A park boasting 3.41 square km of garden and a large palace, this is of course the home and residence of the Emperor of Japan. If rulership isn’t your area of interest, the valued grounds exceeding the entire of California’s real estate should be enough to make you want to visit this incredible landmark. With the Imperial Palace Gardens being opened to the public 5 days a week, you will be able to fit this visit in to your schedule, the location being just a short distance from Tokyo Station.


10.Walk through Nakamise
Essentially the shopping street approach to Sensoji, the popular 7th Century Buddhist Temple. If you are planning to visit the extravagant temple, you will be pleased to know that your journey there will be equally as interesting. Visitors are welcomed by traditional, local snacks and souvenirs spread across the 89 shops on the street. If exploring the street and surrounding area of Asakusa on foot doesn’t sound tempting, you can take a ride on a rickshaw for 8000 Yen, around £50.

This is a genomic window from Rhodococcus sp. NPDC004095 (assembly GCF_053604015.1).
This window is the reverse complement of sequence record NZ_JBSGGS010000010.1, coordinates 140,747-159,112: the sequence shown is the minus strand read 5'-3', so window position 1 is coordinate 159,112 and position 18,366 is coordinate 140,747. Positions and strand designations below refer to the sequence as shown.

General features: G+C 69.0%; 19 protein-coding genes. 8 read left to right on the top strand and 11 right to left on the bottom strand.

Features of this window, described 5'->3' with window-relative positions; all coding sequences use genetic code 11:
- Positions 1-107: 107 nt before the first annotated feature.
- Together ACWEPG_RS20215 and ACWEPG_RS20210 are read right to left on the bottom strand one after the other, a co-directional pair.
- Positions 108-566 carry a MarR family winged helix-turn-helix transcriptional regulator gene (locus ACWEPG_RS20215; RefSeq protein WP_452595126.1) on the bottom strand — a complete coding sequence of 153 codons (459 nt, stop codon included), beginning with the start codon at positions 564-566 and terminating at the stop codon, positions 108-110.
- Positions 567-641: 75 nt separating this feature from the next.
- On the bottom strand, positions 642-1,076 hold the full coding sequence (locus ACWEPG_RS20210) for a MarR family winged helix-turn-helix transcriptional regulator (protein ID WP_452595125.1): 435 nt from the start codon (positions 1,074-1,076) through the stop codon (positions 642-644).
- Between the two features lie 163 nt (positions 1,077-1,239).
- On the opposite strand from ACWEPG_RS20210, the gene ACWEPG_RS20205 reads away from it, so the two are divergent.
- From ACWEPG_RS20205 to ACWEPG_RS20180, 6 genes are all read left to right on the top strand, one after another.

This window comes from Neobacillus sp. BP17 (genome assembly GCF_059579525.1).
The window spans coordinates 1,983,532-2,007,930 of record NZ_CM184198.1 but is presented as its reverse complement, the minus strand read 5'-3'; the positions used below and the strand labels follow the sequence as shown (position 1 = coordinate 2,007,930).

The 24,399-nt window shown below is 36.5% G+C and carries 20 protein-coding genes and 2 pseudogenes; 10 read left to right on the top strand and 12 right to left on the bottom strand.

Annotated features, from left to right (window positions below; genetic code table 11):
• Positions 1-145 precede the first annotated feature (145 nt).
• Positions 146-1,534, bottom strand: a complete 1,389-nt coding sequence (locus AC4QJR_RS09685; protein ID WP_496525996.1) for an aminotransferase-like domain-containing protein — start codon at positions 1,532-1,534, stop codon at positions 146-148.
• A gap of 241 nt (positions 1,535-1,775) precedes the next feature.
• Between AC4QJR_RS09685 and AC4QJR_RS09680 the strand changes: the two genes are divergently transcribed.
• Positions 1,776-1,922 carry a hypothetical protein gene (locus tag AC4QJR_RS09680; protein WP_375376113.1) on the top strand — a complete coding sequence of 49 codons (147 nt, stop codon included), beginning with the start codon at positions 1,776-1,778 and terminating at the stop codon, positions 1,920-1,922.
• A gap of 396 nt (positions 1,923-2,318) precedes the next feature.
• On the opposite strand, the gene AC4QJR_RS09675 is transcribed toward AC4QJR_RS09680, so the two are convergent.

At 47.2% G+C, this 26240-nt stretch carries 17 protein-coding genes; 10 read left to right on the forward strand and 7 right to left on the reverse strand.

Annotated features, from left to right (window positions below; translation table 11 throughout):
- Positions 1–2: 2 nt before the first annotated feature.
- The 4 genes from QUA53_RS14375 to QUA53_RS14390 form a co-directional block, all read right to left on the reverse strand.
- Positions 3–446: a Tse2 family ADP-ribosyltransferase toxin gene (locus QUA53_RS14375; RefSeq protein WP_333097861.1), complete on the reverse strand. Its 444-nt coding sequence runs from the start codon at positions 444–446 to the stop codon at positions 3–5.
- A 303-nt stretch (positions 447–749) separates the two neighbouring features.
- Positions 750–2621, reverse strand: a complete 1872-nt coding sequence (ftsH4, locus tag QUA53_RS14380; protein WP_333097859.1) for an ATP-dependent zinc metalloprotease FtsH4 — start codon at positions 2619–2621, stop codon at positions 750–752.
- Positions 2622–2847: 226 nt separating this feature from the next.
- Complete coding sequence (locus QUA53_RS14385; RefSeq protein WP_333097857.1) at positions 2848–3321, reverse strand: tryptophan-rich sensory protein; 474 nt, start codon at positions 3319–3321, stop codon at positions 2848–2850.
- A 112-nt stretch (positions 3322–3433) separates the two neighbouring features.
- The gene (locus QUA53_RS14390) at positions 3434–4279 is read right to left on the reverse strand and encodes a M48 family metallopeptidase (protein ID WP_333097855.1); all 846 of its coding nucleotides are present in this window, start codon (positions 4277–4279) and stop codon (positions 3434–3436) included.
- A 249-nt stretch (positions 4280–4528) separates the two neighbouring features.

Tokyo can expect a big tourism bounce now that it has been awarded the 2020 Olympics.  Here’s what you shouldn’t miss


Most tourists visitTokyoas part of a longer Japan holiday. The city can overwhelm if you arrive jetlagged from the airport. Best save it to last, when you can take it on, fresh and revived. Tokyois beyond big. Think of it is as a series of smaller cities joined up, each with a station five times the size of a London terminus. With a good guidebook (see alsogotokyo.org) and help from the hotel concierge, you can navigate the vast train and underground network by yourself. Or join other guests and hire a guide. Don’t take a coach trip: you’ll miss the buzz, and the fabled commuter show – trains packed with oceans of impeccably dressed office workers.

Lights fantastic: Enjoy the glitz of Tokyo’s Ginza district